On paper it would seem like Descendants had all the ingredients to be a hit; villains, musical numbers, teen stars, Director Kenny Ortega, but after watching the latest Original Movie from Disney Channel, I couldn’t help but feel like this was a disappointing musical misfire. Much to my dismay, the nearly 3 hour television event just did not deliver on its promise. I suspect the cause can be summed up by the age old adage of “too many cooks in the kitchen.” Watching this film I got a strong sense that there were far too many creative minds competing to get their ideas on screen and as a result the final product became a hodge-podge of conflicting ideas that simply do not work well together.
The story takes place in the present day kingdom of Auradon, where the benevolent teenaged son of the King Adam (aka the Beast) and Queen Belle is poised to take the throne. His first official proclamation is to offer a chance at redemption to the trouble-making offspring of Maleficent, The Evil Queen, Cruella De Vil and Jafar, who have been imprisoned on the Isle of the Lost, a forbidden island where all the other villains, sidekicks, evil step-mothers and step-sisters are placed upon their defeat. These villainous descendants, aptly named Mal, Evie, Carlos, and Jay, are allowed into the kingdom to attend prep school alongside the offspring of iconic Disney heroes. However, upon their arrival they face a dilemma: Should they follow in their nefarious parents’ footsteps and help all the villains regain power by stealing the Fairy Godmother’s magic wand, or embrace their innate goodness and save the kingdom?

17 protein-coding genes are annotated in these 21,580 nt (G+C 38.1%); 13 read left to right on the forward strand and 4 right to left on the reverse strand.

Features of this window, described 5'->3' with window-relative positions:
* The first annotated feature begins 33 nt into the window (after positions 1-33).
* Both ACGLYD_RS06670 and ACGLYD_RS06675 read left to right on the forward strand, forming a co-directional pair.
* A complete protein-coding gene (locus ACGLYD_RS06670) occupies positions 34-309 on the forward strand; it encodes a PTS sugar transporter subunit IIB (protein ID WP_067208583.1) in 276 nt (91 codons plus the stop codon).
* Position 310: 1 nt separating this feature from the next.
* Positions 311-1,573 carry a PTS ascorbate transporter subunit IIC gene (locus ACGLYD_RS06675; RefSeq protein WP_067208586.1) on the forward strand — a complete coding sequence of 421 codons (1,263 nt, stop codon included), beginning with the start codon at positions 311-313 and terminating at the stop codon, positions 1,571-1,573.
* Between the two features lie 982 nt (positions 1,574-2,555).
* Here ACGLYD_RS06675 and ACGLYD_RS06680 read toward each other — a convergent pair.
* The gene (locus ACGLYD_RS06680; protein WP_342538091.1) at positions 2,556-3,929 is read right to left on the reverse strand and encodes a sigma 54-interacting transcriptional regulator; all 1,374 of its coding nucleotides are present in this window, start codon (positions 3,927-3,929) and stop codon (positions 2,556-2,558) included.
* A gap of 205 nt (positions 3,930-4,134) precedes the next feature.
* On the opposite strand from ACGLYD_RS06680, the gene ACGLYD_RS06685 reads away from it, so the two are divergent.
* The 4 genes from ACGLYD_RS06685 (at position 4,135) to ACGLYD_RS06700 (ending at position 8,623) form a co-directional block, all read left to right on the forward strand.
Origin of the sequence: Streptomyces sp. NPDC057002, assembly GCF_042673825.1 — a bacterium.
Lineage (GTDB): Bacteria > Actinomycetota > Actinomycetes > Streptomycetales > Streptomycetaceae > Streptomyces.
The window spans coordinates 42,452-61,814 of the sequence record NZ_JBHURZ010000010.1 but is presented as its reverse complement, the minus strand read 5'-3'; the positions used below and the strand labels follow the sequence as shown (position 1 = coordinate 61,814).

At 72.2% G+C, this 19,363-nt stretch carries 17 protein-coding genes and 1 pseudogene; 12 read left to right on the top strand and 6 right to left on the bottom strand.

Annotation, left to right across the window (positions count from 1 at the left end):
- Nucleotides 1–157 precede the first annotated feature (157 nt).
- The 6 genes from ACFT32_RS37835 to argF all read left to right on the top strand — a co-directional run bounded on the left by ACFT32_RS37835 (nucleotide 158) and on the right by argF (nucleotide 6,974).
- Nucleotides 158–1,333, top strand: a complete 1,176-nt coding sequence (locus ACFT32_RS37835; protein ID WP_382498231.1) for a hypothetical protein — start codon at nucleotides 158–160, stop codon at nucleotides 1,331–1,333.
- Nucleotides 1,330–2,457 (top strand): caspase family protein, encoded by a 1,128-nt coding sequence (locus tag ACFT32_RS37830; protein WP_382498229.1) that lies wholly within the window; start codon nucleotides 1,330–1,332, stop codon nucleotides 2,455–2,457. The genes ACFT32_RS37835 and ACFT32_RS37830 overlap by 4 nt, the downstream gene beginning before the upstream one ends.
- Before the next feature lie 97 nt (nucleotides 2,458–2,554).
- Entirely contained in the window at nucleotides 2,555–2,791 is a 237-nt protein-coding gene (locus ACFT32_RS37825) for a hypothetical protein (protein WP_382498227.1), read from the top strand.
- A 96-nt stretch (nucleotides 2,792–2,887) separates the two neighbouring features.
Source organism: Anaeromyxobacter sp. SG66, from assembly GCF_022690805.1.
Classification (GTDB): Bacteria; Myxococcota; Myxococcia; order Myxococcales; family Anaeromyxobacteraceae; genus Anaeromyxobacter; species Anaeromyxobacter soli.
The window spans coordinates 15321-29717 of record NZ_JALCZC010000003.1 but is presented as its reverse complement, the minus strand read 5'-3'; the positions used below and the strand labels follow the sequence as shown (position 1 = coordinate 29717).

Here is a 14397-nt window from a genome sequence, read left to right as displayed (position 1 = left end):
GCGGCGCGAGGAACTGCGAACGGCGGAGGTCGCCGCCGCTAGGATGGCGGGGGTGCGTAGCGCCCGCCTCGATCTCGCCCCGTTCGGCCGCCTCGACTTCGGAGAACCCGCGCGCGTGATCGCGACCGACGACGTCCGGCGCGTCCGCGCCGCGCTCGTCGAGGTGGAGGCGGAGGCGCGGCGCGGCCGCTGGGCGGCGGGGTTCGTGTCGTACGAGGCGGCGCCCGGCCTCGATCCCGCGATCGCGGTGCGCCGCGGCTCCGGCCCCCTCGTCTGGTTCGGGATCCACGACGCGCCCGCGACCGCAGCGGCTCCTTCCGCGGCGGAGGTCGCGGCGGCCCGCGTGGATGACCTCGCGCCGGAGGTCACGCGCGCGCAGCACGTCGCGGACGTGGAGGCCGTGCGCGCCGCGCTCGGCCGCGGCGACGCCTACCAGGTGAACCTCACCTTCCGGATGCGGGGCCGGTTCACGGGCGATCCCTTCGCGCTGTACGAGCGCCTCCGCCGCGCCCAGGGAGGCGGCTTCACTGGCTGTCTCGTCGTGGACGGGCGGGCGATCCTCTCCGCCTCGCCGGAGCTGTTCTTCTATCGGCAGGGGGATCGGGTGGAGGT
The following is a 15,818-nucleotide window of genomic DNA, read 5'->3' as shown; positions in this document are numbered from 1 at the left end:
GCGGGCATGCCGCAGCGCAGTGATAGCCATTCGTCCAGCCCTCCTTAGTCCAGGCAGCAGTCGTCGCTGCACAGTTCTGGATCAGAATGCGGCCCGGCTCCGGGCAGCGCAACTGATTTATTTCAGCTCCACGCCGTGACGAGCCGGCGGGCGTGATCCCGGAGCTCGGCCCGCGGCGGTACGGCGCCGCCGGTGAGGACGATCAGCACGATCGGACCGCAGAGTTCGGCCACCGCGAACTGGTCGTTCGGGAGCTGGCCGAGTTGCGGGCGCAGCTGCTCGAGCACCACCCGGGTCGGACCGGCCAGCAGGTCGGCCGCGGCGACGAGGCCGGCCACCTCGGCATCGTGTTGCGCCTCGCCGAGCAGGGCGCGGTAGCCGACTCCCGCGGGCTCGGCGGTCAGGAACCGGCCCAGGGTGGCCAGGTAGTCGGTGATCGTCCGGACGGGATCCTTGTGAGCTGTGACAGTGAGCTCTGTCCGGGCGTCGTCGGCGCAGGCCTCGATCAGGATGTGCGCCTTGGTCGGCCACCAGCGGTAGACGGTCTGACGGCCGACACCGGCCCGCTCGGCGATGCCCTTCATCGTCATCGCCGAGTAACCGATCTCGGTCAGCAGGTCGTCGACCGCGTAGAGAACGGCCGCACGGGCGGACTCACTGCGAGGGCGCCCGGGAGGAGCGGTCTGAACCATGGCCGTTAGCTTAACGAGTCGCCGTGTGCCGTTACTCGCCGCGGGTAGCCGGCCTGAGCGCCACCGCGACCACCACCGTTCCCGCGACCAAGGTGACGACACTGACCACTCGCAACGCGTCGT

This being a family film, it isn’t hard to predict the ending, and that isn’t terribly problematic as long as the journey to get there is interesting. But the predictability factor throughout the film is on high. With so many characters to keep track of, they all come off as largely two-dimensional caricatures of their original namesakes and that makes watching their journey incredibly tedious. Like the flip of a light-switch the problems that each teenage villain arrive with at the prep school are easily solved with the help of their hero kid counterpart. Even worse is that these problems aren’t even that inspired. Cruella’s son Carlos, for example, is afraid of dogs. This sort of “irony for comedic-sake” is a theme that lends itself to each of the villain teens and just gets old very fast leaving the audience wanting something a little less superficial.
With Kenny Ortega at the helm, its no surprise that a few musical numbers are in store. While the spectacle of these songs are quite fantastic, their tone and style fit the film like a square peg fits a round hole. They are jarringly out of place and would be much better suited as one-off music videos then actual musical theater songs that push the plot forward. They are quite catchy, however, and their modern pop rock sound make the Descendants album worth the purchase.The costumes are another highlight of Descendants. As seen in the many promos, the outfits are modern, hip, and cool. I think the production did a great job at tapping into the tween psyche and delivering villainous looks that will no doubt be perfect for Halloween.
A clever idea, a couple of great songs, and some superb costumes all seem like glittery razzle-dazzle that does an effective job at pulling the spotlight away from the film’s major plot and story problems. Perhaps when all is said and done Disney Channel will full its promise of bolstering its bottom line, but at the expense of great story-telling which in my opinion is the heart of the Disney company. On the other hand, maybe I am just out of touch with the tween psyche and kids will love this movie.